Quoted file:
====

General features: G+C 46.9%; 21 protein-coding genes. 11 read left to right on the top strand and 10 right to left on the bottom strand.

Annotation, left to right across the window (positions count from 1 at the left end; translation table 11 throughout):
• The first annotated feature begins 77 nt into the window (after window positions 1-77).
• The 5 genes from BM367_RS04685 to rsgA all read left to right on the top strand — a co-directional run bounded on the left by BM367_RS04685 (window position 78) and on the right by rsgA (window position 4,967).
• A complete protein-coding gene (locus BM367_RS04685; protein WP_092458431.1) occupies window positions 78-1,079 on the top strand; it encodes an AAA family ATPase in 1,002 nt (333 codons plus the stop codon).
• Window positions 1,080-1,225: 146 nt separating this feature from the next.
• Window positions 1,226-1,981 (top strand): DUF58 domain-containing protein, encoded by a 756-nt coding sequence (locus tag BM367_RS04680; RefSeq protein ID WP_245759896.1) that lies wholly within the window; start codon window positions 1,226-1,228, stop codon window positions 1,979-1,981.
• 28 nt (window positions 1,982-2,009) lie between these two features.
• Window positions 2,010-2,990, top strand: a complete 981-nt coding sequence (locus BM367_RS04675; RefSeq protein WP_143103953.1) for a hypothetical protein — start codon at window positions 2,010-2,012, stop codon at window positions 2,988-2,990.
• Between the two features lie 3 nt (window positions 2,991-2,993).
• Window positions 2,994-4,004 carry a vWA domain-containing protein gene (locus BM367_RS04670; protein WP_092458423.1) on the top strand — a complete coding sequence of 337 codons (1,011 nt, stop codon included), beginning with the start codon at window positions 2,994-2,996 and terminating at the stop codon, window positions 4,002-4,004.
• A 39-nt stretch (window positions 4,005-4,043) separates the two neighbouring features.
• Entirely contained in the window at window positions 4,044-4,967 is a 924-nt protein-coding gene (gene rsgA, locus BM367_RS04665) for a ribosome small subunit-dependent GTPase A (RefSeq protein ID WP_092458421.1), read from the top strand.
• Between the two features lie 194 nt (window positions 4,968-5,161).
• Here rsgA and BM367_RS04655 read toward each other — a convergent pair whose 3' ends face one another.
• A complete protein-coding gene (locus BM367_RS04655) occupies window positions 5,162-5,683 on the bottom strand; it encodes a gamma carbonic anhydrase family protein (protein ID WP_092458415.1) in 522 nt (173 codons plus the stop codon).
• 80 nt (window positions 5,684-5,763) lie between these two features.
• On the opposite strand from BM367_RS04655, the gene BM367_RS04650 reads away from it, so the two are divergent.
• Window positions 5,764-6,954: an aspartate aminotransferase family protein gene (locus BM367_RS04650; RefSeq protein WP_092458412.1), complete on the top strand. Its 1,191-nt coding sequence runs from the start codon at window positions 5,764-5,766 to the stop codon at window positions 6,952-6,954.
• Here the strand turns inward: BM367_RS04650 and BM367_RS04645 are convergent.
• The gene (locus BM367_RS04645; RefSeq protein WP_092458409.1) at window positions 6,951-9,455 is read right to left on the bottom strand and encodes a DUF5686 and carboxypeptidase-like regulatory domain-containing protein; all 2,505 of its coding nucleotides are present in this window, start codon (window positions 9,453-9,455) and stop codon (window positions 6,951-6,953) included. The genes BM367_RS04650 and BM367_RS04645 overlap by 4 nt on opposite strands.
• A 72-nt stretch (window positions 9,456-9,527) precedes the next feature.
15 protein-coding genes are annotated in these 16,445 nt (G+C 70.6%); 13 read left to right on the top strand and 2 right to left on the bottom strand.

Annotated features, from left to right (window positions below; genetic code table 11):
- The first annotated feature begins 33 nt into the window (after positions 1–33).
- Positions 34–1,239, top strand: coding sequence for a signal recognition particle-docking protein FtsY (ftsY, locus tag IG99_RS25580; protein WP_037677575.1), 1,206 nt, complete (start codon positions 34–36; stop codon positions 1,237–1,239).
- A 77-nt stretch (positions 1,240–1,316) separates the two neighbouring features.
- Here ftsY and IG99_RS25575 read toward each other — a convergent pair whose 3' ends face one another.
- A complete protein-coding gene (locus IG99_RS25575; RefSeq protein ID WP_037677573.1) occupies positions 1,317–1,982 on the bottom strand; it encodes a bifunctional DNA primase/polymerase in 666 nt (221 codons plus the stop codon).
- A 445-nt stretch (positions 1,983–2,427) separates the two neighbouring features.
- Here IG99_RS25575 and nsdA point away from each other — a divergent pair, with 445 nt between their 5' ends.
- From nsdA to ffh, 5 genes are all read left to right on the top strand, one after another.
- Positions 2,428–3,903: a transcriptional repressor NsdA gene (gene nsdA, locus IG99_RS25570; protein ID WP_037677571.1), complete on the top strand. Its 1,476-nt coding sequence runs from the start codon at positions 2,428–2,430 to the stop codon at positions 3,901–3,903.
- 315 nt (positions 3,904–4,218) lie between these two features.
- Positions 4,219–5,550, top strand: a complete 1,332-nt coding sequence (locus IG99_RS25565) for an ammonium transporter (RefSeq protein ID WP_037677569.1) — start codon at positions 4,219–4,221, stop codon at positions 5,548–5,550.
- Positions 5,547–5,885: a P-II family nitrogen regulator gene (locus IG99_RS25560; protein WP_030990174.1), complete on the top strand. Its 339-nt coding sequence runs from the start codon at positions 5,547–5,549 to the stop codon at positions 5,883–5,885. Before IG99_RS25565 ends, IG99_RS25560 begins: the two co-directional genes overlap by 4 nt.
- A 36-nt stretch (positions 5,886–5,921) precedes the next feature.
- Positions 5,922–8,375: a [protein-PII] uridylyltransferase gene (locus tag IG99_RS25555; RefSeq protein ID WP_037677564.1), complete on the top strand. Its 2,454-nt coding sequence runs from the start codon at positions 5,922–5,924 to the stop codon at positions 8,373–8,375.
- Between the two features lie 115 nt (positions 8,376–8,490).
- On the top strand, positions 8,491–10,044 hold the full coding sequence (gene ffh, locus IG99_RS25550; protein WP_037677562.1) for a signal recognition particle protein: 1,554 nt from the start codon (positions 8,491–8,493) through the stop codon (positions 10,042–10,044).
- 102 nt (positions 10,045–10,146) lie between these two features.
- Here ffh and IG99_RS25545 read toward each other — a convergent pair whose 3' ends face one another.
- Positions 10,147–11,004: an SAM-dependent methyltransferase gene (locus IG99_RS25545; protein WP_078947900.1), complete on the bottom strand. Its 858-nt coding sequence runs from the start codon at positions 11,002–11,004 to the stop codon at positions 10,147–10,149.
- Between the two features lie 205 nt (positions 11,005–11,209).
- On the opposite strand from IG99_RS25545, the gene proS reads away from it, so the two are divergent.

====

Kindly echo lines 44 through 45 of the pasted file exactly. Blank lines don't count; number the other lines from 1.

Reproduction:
- Between the two features lie 205 nt (positions 11,005–11,209).
- On the opposite strand from IG99_RS25545, the gene proS reads away from it, so the two are divergent.